Conductive Education

Conductive education

Ladders and mirror

Conductive Education (CE) is a method of teaching children and adults with motor disorders. It treats the whole person, not just the brain injury or deficit. Conductive education practitioners believe that progress comes from a blend of medical treatment and education and they try to build a learning process that permeates throughout the patient’s life:

‘CE focuses on problem solving, looking at symptoms caused by the condition and finding techniques and strategies to help with overcoming these. However, alongside mobility skills, CE also places an equal focus on the development of self-confidence, self-esteem and social inclusion.’1

Conductive education

Quickfix handrails

Each patient actively participates in the treatment and learns how to make connections to his or her body through a series of exercises. The practitioners, called ‘conductors’, teach the healthy part of the brain to take over from the damaged area. In this way, the patient can learn how to move. Many practitioners claim that this treatment can help stroke survivors many years after their stroke. However, it is a slow process.

Conductive education is usually a group-based treatment. It was developed by András Pető in Hungary in the 1940s. Since then, CE has been a popular choice for children with neurological problems, such as cerebral palsy.

The treatment focuses on a series of tasks. These are designed to improve basic movements at first, progressing towards more complex movements. This form of learning does not need sophisticated machinery. It uses simple tools, such as stools and hand rails, combined with the effort of the patient. Treatment times vary for stroke. We have found courses ranging from one week to nine weeks.

  • Possible benefits of Conductive Education for stroke

    A pilot study published in 2006 concluded that conductive education helped 12 stroke survivors to make significant improvements. The participants ranged in age from 55 to 74. They had each suffered a stroke between six months and three years prior to the study. The researchers measured both movement and quality of life at the start of the experiment and then tracked their progress over 10 diagnostic sessions. They found significant percentages of improvement in the participants:

    ‘Physical functioning: 72.7%

    Role limitation – physical: 54.6%  – emotional: 58.3%

    Social functioning: 83.3%

    Mental health: 83.3%

    Energy/vitality: 75.0%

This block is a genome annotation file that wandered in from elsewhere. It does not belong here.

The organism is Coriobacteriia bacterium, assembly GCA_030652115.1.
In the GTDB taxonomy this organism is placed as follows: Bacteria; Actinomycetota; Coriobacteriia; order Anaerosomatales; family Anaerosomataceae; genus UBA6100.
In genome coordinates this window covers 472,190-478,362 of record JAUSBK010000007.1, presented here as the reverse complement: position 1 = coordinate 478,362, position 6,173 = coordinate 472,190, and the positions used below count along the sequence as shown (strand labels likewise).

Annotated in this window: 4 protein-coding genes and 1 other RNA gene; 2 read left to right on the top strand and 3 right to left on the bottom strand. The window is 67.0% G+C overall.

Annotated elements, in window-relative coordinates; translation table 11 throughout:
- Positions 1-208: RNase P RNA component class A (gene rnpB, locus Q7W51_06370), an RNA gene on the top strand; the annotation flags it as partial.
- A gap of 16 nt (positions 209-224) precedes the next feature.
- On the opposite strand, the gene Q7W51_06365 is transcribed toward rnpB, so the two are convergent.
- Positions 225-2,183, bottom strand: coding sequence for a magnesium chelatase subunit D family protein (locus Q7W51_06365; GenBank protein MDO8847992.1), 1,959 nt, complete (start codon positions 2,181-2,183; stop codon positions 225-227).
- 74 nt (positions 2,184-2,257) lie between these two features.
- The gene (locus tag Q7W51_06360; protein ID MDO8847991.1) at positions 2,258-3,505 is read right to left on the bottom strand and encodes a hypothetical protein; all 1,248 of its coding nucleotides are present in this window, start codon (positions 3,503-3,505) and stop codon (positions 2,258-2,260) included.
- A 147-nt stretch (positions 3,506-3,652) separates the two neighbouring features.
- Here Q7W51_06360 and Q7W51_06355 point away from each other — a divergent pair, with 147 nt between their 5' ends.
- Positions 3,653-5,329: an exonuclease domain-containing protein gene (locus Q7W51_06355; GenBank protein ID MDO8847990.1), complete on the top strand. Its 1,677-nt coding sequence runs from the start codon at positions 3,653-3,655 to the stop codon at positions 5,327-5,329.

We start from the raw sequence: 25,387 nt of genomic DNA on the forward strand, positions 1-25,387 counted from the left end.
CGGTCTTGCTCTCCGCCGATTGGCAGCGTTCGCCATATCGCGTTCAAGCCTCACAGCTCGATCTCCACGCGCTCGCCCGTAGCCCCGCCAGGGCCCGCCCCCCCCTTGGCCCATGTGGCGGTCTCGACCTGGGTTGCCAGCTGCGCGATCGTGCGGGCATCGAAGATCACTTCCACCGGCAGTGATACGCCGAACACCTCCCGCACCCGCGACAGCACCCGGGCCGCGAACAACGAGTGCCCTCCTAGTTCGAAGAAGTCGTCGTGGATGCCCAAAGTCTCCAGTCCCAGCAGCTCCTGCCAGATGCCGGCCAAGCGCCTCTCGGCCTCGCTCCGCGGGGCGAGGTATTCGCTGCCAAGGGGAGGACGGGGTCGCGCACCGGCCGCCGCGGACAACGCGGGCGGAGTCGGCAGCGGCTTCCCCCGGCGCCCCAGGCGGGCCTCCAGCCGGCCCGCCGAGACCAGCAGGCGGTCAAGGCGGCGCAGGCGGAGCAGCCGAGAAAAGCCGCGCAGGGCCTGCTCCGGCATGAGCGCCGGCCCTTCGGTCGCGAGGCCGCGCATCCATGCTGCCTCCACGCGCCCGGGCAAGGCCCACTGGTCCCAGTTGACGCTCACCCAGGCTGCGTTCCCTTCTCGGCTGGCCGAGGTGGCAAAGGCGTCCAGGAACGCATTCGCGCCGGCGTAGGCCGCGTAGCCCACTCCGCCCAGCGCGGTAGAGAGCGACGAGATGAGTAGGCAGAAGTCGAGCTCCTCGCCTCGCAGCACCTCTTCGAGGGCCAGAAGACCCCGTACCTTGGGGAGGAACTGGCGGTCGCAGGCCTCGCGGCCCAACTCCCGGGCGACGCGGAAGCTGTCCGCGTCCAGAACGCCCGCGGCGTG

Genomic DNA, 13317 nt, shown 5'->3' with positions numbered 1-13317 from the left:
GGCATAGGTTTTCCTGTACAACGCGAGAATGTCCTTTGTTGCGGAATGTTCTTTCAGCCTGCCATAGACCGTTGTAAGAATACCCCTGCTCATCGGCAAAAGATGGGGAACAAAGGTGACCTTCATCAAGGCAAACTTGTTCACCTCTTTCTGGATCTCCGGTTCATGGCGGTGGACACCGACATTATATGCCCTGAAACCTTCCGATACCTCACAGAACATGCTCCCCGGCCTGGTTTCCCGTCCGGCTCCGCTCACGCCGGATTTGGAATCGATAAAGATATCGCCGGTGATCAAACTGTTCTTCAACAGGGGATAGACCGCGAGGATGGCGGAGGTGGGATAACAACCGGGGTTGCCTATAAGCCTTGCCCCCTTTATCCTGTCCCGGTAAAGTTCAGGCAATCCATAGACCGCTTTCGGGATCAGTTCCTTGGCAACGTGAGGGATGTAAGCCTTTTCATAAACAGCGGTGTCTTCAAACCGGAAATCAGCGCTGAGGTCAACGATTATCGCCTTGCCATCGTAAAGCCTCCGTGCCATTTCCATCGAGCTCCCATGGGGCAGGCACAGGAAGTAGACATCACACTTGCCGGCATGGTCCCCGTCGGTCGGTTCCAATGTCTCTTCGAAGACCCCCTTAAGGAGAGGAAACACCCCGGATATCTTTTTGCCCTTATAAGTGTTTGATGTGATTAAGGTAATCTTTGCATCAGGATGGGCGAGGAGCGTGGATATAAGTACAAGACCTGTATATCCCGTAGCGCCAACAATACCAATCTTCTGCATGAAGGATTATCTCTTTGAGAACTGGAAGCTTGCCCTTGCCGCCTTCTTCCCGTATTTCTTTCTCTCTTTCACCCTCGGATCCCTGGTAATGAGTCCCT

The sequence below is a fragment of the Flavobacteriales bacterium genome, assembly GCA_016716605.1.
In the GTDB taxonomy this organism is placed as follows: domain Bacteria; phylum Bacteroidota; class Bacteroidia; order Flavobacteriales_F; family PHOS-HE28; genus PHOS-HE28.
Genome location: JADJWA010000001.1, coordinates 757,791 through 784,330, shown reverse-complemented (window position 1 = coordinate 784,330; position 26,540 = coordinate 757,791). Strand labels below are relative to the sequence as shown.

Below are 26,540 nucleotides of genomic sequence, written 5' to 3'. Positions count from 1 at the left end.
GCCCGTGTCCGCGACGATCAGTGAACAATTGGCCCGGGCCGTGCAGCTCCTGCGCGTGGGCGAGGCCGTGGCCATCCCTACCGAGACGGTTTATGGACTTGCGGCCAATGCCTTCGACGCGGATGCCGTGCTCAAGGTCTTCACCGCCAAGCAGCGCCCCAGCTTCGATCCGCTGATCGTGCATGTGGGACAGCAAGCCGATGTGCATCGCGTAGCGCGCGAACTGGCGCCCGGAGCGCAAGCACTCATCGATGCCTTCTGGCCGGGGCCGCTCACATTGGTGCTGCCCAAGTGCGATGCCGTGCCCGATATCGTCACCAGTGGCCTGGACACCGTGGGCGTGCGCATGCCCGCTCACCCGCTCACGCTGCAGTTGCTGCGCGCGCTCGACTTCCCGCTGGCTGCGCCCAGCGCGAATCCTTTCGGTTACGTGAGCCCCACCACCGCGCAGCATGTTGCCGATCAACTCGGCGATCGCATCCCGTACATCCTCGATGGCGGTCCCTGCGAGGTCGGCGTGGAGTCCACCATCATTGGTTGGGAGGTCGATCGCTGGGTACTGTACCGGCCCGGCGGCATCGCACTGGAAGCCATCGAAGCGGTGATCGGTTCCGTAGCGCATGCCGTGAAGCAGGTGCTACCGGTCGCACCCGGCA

Pain: 58.3%

    General health perceptions: 58.3%

    Changes in health: 72.7%’ 2

    While these results are promising, the author points out that a study of 12 people is too small and we need larger-scale studies.

    Some practitioners argue that conductive education is most effective for stroke when it is combined with hyperbaric oxygen treatment. The increased oxygen to the brain helps to restore sleeping or dormant brain cells and the CE exercises rebuild the connections within the brain. They claim this helps to restore more functional movement than either treatment alone.

  • Arguments against using Conductive Education for stroke

    The main argument against using conductive education in general is the lack of scientific evidence. There are lots of anecdotal reports from families of patients who claim that the treatment does work. However, there are very few high-quality clinical trials to prove its benefits. This is a typical comment from the published material:

    ‘The literature did not provide conclusive evidence either in support of or against CE. The limited number of studies and their weak quality make purely evidence-based decision-making on CE impossible. Further research is required.’ 3

    Some trials have shown measurable improvements in the lives of stroke survivors; however, many of these trials have been small. Other trials have relied heavily on the anecdotal evidence of patients and their families. In addition, very few comparisons have been made between the effects of conductive education and treatments such as physiotherapy and occupational therapy.

  • Case histories
        1. This news report shows how conductive education can help people with a range of neurological disorders:
        2. This video explains the principles and techniques of conductive education. It focuses on cerebral palsy.

            Published with the kind permission of GaitWay, Tucson, AZ, USA
  • Notes and references
        1. ‘Adaptation and development in conductive education: responding to new demands, maintaining the essence of practice’ by Gombinsky L (2004). In Looking Back and Looking Forwards: Developments in Conductive Education. The Foundation for Conductive Education, Birmingham: 23-33
        2. ‘Conductive education for people with stroke: Pilot study’. In Nursing & Residential Care, April 2006, Vol 8, No 4.
        3. ‘Effects of conductive education intervention for children with a diagnosis of cerebral palsy: an AACPDM evidence report’ by Darrah J, Watkins B, Chen L, Bonin C. From Rosemont, IL, USA: American Academy for Cerebral Palsy and Developmental Medicine (AACPDM), (AACPDM Evidence Report), 2003: 34.

Aviva Cohen is the author and CEO of Neuro Hero